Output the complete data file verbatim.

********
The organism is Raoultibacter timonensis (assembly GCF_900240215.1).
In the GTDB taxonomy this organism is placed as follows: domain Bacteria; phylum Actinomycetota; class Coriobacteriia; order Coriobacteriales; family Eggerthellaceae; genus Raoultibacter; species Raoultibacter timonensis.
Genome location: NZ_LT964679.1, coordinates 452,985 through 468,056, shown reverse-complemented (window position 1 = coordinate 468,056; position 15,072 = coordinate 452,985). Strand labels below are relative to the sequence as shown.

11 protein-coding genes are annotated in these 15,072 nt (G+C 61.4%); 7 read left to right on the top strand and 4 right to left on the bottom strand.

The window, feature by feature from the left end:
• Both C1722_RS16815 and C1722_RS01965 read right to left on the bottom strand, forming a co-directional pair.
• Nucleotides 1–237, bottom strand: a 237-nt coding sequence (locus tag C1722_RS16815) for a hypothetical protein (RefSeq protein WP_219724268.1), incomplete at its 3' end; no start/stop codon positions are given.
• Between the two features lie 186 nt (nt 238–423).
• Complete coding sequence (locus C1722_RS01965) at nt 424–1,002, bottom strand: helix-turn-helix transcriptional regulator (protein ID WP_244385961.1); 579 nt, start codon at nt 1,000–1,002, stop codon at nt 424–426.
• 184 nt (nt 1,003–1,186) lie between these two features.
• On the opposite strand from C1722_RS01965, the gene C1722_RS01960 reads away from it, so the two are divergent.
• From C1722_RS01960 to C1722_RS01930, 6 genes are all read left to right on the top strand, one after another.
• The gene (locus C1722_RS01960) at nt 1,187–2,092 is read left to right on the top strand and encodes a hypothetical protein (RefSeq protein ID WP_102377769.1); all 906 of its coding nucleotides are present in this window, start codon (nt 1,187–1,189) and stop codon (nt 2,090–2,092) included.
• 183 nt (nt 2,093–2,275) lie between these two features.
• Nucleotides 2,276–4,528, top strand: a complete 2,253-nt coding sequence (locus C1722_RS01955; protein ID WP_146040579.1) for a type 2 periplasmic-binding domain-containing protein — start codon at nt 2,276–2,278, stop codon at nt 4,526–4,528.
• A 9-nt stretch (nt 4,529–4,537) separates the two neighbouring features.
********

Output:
The organism is Raoultibacter timonensis (assembly GCF_900240215.1).
In the GTDB taxonomy this organism is placed as follows: domain Bacteria; phylum Actinomycetota; class Coriobacteriia; order Coriobacteriales; family Eggerthellaceae; genus Raoultibacter; species Raoultibacter timonensis.
Genome location: NZ_LT964679.1, coordinates 452,985 through 468,056, shown reverse-complemented (window position 1 = coordinate 468,056; position 15,072 = coordinate 452,985). Strand labels below are relative to the sequence as shown.

11 protein-coding genes are annotated in these 15,072 nt (G+C 61.4%); 7 read left to right on the top strand and 4 right to left on the bottom strand.

The window, feature by feature from the left end:
• Both C1722_RS16815 and C1722_RS01965 read right to left on the bottom strand, forming a co-directional pair.
• Nucleotides 1–237, bottom strand: a 237-nt coding sequence (locus tag C1722_RS16815) for a hypothetical protein (RefSeq protein WP_219724268.1), incomplete at its 3' end; no start/stop codon positions are given.
• Between the two features lie 186 nt (nt 238–423).
• Complete coding sequence (locus C1722_RS01965) at nt 424–1,002, bottom strand: helix-turn-helix transcriptional regulator (protein ID WP_244385961.1); 579 nt, start codon at nt 1,000–1,002, stop codon at nt 424–426.
• 184 nt (nt 1,003–1,186) lie between these two features.
• On the opposite strand from C1722_RS01965, the gene C1722_RS01960 reads away from it, so the two are divergent.
• From C1722_RS01960 to C1722_RS01930, 6 genes are all read left to right on the top strand, one after another.
• The gene (locus C1722_RS01960) at nt 1,187–2,092 is read left to right on the top strand and encodes a hypothetical protein (RefSeq protein ID WP_102377769.1); all 906 of its coding nucleotides are present in this window, start codon (nt 1,187–1,189) and stop codon (nt 2,090–2,092) included.
• 183 nt (nt 2,093–2,275) lie between these two features.
• Nucleotides 2,276–4,528, top strand: a complete 2,253-nt coding sequence (locus C1722_RS01955; protein ID WP_146040579.1) for a type 2 periplasmic-binding domain-containing protein — start codon at nt 2,276–2,278, stop codon at nt 4,526–4,528.
• A 9-nt stretch (nt 4,529–4,537) separates the two neighbouring features.